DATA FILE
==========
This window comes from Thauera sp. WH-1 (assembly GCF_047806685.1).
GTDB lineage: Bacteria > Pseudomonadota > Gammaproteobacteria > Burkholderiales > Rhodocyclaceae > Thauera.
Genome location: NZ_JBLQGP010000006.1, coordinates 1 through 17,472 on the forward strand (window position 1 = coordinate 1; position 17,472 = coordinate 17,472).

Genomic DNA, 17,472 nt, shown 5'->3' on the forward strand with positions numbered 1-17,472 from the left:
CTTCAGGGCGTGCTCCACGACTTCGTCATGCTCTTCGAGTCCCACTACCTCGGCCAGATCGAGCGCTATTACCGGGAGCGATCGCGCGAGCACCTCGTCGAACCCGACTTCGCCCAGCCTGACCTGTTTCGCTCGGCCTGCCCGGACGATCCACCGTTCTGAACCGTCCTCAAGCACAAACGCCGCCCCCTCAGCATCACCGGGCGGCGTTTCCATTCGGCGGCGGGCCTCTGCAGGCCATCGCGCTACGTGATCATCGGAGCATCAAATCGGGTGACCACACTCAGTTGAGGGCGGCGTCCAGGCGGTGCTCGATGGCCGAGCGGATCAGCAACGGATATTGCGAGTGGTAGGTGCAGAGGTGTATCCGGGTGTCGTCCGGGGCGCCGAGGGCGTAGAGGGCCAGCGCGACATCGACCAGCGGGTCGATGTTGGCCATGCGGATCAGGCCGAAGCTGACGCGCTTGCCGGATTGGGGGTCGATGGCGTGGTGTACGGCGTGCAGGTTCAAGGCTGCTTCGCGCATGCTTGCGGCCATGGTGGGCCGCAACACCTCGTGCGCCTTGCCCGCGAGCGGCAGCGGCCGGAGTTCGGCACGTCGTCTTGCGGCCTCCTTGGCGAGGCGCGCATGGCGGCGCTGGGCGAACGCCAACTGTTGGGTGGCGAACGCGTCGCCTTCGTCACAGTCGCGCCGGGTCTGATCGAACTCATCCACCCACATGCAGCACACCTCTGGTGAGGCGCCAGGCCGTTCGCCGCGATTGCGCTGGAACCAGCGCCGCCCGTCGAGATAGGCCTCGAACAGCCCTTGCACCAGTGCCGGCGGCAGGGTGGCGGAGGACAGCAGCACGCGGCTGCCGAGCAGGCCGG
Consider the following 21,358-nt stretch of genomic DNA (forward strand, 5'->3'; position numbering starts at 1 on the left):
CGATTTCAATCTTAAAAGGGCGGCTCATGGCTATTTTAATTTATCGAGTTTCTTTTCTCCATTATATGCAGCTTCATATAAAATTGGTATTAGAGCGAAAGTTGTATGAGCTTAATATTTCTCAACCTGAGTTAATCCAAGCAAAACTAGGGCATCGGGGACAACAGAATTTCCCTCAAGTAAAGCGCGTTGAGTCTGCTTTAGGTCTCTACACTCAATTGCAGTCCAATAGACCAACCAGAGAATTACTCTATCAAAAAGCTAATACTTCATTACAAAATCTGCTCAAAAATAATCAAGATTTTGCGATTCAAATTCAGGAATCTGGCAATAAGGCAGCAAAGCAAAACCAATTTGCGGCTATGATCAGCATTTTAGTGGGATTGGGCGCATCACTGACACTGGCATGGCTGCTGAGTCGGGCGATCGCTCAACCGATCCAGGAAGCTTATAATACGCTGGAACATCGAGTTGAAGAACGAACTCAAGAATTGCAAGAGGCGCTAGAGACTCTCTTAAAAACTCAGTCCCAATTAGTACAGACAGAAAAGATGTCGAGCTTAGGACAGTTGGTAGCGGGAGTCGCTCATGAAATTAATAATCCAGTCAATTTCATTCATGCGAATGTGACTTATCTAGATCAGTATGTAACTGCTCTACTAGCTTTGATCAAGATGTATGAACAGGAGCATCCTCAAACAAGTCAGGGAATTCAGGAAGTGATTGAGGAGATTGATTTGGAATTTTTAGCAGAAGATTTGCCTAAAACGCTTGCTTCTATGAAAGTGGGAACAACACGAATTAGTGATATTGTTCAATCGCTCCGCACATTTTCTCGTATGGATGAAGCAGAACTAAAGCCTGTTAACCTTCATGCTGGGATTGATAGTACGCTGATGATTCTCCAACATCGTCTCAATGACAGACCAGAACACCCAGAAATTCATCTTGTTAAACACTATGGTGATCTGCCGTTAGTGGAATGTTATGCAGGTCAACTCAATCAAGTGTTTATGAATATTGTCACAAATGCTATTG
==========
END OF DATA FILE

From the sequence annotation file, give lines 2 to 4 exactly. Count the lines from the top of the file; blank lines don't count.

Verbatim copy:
GTDB lineage: Bacteria > Pseudomonadota > Gammaproteobacteria > Burkholderiales > Rhodocyclaceae > Thauera.
Genome location: NZ_JBLQGP010000006.1, coordinates 1 through 17,472 on the forward strand (window position 1 = coordinate 1; position 17,472 = coordinate 17,472).

Genomic DNA, 17,472 nt, shown 5'->3' on the forward strand with positions numbered 1-17,472 from the left: